Only patients with semi-urgent, urgent problems, or emergencies are being seen in person. All non-urgent appointments have been postponed or are being performed remotely using video consultations or phone visits. Each patients problems will be assessed in their own right but we will be erring on the side of caution where infection risk is concerned.
Video Consultations and Phone visits
All efforts are being made to carry out visits over internet based video consultations and phone to minimise unnecessary visits to the office. This in turn will reduce the number of patients attending the office in person and traffic through the waiting room area.
Minimising likelihood of exposure to Corona Virus infection for those who need to attend in person.
Suite 19 is in a part of the building separated from main hospital by a lobby and restaurant (which is currently restricted to staff). The Galway Clinic is not a designated receiving hospital for patients with Corona Virus infections and is not receiving visitors.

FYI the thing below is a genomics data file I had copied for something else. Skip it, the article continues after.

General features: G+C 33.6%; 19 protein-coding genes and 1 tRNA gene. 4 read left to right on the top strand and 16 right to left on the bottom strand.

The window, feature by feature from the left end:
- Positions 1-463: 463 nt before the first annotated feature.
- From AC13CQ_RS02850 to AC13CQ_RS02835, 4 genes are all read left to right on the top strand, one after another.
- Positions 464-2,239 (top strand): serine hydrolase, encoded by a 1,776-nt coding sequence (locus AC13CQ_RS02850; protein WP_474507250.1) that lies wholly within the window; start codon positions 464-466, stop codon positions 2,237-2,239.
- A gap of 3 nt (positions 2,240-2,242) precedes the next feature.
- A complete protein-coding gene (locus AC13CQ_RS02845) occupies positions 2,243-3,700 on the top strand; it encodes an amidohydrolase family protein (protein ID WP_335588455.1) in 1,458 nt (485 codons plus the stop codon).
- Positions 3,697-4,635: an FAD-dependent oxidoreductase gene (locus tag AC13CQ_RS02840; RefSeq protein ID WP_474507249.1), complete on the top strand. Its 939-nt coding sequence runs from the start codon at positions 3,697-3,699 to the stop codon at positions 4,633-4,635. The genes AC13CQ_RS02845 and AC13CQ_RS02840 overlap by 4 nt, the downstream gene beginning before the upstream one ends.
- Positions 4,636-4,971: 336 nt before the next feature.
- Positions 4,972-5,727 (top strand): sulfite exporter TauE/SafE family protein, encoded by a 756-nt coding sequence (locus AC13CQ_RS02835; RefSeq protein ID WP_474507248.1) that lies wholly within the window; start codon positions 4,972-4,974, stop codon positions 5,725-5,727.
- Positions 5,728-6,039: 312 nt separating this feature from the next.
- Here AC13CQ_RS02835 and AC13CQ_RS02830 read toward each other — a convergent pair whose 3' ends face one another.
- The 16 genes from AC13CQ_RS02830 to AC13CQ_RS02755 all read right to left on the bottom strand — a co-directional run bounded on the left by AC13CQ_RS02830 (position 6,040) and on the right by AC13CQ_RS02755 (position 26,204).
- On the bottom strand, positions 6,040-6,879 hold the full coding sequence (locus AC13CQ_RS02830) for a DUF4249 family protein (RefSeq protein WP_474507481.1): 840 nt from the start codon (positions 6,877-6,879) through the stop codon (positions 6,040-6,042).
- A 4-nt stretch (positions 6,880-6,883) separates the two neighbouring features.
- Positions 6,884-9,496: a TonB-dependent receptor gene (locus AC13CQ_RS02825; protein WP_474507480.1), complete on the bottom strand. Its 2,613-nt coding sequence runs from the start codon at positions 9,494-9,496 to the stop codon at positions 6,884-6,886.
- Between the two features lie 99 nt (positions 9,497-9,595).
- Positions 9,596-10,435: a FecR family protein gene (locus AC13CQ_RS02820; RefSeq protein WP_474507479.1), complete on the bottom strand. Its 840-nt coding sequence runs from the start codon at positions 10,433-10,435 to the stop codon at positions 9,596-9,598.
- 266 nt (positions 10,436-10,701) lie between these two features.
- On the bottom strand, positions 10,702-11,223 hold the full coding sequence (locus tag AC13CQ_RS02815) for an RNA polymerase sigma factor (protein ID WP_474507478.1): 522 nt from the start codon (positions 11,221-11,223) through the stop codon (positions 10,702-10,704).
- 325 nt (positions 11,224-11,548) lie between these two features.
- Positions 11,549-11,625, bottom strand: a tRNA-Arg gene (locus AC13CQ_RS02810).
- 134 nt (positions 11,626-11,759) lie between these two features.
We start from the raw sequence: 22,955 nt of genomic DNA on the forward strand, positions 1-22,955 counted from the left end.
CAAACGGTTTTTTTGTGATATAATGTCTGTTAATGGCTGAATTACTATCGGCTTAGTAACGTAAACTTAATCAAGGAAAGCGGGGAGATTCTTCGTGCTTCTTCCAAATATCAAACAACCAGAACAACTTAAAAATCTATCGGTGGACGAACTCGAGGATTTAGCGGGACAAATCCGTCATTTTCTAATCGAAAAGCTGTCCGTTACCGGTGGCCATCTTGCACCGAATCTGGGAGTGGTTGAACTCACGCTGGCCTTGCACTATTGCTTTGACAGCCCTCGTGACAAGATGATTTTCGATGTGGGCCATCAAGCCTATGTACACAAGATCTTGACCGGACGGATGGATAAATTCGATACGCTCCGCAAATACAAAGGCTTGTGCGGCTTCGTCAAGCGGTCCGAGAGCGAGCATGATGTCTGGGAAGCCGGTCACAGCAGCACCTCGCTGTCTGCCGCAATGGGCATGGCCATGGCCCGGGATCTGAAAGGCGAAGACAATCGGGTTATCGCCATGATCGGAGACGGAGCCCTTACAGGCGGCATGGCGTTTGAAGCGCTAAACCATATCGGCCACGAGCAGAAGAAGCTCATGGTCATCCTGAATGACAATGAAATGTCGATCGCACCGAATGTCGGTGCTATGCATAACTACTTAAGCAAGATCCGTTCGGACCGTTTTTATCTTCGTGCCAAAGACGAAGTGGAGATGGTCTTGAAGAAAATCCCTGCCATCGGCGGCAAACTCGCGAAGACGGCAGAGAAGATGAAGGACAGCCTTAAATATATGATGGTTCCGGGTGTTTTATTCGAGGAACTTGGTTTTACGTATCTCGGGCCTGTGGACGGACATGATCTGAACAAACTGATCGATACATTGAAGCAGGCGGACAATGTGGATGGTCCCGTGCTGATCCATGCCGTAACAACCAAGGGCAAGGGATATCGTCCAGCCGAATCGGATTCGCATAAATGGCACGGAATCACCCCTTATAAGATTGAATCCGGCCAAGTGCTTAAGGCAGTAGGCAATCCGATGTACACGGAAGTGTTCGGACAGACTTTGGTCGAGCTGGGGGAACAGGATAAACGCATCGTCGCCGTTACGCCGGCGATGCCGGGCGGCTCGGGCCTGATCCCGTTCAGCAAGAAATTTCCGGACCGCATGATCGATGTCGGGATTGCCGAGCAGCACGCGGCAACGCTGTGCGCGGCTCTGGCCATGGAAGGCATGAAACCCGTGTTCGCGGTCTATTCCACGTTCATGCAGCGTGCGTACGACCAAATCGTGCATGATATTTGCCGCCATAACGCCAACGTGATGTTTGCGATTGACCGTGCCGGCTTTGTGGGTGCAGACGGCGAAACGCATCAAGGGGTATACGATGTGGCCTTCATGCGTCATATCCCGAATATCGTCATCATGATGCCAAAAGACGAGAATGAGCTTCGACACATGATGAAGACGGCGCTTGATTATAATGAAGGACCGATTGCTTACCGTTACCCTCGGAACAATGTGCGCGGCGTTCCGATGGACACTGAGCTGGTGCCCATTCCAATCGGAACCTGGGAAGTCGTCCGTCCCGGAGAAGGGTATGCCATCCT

All patients who need to attend in person are pre-screened within 24 hours of attendance for common symptoms or risk factors of Corona Virus infection including; recent travel abroad, contacts with those infected (or suspected of being infected) with Corona Virus.
All patients screened again at main entrance of the hospital by Galway Clinic staff. Those with symptoms or risk factors will be asked to phone office and assessed by doctor before entering office.
The practice is following HSE / HSPC guidelines in relation to management of health care workers, and measures are in place to reduce the potential risk of spread of infection between members of staff and between staff the our patients.
Waiting room measures
- All those attending will be asked to wait in their car and will be contacted when it is time to come to office to reduce minimise spent in the waiting room.
- Appointments are also spaced appropriately to reduce congestion in the waiting room.
- All waiting room chairs are spaced 2 meters apart.
- All patients asked to clean hands on entry at reception with alcohol gel and on leaving.